The decision not to extend the right for local authorities to continue holding virtual meetings after May 8 was described as “horrendous” at a Yorkshire Dales National Park Authority (YDNPA) meeting.
The YDNPA’s chief executive officer, David Butterworth, stated during the virtual full authority meeting last week that despite an extraordinary level of lobbying by local authorities throughout the country the Government has decided that virtual meetings should stop on May 8 before all the Covid restrictions are lifted.
“That’s a deliberate decision by the Government – in spite of an extraordinary level of lobbying from local authorities that they want at least the option to be able to hold meetings either face to face or via video conferencing in the future,” he said.
He explained that, at present, the timetable was for all restrictions to be lifted on June 21.
But the YDNPA has two meetings scheduled between May 8 and June 21 including that of the planning committee.
Mr Butterworth said he was not happy with the two suggested solutions put forward by the Government: either to hold meetings face to face, or for all powers and decisions to be delegated to the chief executive officer.
Of the latter he said: “I would be particularly keen that you didn’t take that approach [as it is] a serious one for democracy. Well, I don’t think it is.” He added that each local authority should be able to make its own choices.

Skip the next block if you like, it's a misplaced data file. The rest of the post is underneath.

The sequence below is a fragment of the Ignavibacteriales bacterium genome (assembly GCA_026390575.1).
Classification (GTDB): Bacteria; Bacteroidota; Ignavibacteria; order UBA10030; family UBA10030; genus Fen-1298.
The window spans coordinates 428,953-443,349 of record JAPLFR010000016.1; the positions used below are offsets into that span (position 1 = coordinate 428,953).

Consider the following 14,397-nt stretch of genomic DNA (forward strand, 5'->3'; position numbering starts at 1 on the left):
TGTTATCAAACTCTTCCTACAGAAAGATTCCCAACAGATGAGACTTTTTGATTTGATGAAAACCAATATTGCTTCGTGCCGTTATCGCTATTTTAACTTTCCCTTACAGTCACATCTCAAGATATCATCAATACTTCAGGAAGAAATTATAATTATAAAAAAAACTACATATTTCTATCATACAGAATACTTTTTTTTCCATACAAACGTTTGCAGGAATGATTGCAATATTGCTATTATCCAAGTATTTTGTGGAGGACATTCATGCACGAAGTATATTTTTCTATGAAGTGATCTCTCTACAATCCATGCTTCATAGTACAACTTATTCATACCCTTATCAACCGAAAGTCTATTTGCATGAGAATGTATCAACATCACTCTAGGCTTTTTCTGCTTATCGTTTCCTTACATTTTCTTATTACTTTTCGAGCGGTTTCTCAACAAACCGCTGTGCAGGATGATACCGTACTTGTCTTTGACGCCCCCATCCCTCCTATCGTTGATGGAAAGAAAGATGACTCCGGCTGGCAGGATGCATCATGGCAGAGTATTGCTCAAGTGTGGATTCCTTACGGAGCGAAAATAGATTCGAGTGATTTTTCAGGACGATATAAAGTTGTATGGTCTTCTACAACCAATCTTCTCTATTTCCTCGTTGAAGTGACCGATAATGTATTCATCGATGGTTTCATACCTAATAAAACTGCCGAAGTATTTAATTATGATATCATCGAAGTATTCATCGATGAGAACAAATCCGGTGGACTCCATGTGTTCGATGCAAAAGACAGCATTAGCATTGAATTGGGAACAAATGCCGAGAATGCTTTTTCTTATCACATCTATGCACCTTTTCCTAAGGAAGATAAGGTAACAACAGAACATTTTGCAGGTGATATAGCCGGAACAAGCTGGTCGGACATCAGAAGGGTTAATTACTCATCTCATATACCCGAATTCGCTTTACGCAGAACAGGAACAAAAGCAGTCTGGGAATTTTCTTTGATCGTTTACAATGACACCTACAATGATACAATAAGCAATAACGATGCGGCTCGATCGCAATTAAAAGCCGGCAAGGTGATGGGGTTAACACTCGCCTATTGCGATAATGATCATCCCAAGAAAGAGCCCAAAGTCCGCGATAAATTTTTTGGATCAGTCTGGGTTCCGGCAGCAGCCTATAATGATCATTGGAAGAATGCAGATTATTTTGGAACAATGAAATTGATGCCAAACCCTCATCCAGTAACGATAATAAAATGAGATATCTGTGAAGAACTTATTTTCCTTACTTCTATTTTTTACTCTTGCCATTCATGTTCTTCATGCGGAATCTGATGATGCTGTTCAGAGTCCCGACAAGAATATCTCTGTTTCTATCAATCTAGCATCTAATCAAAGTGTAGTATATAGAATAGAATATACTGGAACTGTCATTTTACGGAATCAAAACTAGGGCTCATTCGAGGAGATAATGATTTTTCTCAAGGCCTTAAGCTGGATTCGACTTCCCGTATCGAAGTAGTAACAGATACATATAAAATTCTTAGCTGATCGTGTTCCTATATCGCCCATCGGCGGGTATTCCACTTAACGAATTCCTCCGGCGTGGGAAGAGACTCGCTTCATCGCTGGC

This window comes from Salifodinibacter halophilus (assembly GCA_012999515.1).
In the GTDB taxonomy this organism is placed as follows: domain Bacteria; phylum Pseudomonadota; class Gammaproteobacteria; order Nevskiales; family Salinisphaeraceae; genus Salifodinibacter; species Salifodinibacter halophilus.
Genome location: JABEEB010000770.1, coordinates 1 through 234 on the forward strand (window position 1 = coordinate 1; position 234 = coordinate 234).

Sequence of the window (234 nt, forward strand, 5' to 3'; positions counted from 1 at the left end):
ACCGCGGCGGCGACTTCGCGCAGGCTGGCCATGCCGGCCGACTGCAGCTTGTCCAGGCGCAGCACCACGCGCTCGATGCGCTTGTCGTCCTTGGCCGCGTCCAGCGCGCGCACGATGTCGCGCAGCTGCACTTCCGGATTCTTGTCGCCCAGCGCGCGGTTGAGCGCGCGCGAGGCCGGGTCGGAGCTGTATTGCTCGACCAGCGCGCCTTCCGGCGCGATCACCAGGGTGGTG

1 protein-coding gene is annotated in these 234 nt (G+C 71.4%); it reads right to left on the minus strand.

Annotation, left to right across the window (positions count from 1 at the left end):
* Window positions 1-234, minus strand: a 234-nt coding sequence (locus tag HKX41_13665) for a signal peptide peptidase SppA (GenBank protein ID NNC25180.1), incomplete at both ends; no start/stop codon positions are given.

“The decisions should be made here and not in the middle of London,” he asserted.
The members agreed with North Yorkshire County Cllr Kenneth Good that the YDNPA should write to Government ministers to ask that virtual meetings could continue after May 7, not just due to Covid-19 but also as some local authorities, such as the YDNPA, covered large geographic areas and that, during winter, it was difficult to travel.
Craven District Cllr Carl Lis said: “I think it is completely horrendous”.
He added that he was disappointed by the Government’s decision as he had hoped that the advantages of virtual meetings regarding climate change and carbon footprint would have been taken into consideration.
Member Jim Munday commented: “One of the things about virtual meetings and/or hybrid meetings is accessibility. That means that everyone within the National Park has much greater accessibility to the meetings.
“This has been noted at planning committee [meetings] since we went virtual in that we have had people who can afford half an hour to give their evidence but not a whole day to travel across the park to attend an actual meeting. So there is accessibility for people in all weathers and all times.”
One member, Ian McPherson from Sedbergh, even suggested that members of national park authorities should go on strike.
He said if members did not attend meetings the message might get through to the Government that everything was grinding to halt just for the sake of a simple piece of legislation.
ARC News Service